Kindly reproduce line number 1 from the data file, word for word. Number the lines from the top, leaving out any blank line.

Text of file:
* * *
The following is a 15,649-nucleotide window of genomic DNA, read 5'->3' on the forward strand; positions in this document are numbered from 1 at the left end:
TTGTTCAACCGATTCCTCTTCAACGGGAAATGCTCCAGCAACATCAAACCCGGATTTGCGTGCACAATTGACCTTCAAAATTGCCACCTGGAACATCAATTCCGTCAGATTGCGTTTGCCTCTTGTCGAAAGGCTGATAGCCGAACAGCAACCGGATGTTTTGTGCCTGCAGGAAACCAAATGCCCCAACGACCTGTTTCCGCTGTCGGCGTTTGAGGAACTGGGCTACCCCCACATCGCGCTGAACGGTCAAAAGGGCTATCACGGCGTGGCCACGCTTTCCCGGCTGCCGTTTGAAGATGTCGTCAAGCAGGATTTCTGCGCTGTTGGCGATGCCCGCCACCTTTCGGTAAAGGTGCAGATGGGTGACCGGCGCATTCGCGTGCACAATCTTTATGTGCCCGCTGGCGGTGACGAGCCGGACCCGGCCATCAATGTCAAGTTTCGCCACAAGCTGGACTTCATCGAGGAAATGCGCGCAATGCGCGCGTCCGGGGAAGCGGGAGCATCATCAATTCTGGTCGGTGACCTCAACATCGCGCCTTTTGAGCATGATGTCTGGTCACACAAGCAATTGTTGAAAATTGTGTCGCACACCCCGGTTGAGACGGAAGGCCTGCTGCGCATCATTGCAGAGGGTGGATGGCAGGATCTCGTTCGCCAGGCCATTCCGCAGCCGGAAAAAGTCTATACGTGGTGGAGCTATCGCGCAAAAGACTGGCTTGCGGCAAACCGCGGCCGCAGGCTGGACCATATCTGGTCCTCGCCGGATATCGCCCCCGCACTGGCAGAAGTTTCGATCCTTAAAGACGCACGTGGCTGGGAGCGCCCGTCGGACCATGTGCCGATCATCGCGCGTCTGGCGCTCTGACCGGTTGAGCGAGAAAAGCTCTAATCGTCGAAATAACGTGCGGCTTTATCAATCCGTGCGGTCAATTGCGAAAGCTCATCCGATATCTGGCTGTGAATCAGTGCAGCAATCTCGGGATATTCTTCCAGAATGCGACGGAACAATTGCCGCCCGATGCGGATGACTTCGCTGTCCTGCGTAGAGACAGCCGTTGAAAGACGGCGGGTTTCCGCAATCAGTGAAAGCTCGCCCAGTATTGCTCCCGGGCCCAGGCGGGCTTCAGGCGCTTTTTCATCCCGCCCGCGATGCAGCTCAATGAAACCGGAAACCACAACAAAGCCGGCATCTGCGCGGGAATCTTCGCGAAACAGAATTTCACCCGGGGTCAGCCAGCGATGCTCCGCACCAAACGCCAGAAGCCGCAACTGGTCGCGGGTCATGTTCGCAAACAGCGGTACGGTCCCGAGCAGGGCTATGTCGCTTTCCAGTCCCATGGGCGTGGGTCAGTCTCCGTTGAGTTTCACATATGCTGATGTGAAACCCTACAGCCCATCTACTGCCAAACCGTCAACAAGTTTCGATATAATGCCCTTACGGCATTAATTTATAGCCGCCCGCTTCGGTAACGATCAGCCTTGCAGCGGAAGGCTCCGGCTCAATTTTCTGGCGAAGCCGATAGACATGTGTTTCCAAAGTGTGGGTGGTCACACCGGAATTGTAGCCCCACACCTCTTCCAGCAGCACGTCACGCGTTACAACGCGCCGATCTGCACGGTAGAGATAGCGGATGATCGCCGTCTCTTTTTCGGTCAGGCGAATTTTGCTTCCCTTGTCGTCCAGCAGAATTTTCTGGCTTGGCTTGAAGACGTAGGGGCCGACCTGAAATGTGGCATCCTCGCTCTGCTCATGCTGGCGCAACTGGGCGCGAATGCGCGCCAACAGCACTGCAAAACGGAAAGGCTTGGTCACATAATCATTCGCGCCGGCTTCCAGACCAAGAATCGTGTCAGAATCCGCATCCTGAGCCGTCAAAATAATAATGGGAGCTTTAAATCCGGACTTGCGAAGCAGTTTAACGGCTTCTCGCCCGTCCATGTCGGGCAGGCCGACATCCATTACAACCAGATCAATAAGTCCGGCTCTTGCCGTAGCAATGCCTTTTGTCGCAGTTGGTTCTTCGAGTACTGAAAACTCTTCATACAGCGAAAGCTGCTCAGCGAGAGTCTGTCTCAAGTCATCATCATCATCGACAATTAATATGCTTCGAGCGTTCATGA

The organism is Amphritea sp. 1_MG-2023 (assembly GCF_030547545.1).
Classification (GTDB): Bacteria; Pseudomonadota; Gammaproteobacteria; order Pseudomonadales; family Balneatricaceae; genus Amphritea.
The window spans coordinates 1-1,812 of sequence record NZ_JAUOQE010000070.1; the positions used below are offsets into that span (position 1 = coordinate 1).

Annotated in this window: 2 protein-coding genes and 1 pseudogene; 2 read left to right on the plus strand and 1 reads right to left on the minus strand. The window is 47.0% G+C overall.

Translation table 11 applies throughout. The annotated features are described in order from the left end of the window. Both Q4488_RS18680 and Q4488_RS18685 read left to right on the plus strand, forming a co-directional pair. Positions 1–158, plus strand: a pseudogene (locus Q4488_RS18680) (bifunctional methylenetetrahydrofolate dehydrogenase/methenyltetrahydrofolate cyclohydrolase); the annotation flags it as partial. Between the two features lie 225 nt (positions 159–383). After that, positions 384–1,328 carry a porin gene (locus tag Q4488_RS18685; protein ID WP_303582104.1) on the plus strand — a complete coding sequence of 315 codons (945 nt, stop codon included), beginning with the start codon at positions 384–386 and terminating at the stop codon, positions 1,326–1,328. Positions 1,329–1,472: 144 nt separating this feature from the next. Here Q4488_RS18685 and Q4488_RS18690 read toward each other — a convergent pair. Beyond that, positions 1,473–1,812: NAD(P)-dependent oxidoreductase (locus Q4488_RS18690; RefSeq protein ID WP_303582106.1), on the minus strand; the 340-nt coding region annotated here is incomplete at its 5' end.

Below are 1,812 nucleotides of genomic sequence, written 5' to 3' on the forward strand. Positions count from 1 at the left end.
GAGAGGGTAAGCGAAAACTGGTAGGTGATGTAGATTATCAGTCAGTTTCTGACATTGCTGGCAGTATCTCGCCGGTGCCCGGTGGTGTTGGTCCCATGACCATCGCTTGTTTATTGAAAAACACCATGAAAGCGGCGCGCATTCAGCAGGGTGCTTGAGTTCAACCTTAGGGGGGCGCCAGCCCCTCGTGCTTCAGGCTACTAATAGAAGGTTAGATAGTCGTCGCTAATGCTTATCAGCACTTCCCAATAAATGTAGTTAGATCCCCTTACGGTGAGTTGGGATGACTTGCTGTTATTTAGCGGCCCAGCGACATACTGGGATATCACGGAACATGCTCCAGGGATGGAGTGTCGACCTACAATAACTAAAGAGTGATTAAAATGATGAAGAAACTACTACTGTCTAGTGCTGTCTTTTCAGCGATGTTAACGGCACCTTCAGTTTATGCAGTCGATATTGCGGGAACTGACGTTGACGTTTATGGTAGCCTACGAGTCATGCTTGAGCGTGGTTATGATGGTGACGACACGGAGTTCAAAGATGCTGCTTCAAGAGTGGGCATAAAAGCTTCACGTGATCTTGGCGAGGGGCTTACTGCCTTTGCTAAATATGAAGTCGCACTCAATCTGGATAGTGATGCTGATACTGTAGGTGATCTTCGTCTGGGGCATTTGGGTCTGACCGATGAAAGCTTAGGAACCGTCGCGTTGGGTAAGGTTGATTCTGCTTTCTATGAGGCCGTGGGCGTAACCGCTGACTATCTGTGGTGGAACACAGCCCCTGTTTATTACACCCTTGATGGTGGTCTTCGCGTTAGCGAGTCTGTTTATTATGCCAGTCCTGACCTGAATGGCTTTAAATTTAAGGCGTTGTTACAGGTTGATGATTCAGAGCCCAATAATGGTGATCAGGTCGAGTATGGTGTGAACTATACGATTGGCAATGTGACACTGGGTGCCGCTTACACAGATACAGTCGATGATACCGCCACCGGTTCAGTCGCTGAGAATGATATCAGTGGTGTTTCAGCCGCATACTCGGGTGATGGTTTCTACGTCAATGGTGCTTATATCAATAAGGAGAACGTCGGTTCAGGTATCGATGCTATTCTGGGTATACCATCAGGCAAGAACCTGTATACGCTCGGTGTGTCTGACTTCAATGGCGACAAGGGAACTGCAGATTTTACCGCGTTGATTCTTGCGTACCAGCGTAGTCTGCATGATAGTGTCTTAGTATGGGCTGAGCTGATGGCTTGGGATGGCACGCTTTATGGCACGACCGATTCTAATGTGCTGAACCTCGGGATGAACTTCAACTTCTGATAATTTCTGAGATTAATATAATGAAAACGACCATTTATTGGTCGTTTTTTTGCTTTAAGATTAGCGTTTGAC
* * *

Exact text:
The following is a 15,649-nucleotide window of genomic DNA, read 5'->3' on the forward strand; positions in this document are numbered from 1 at the left end: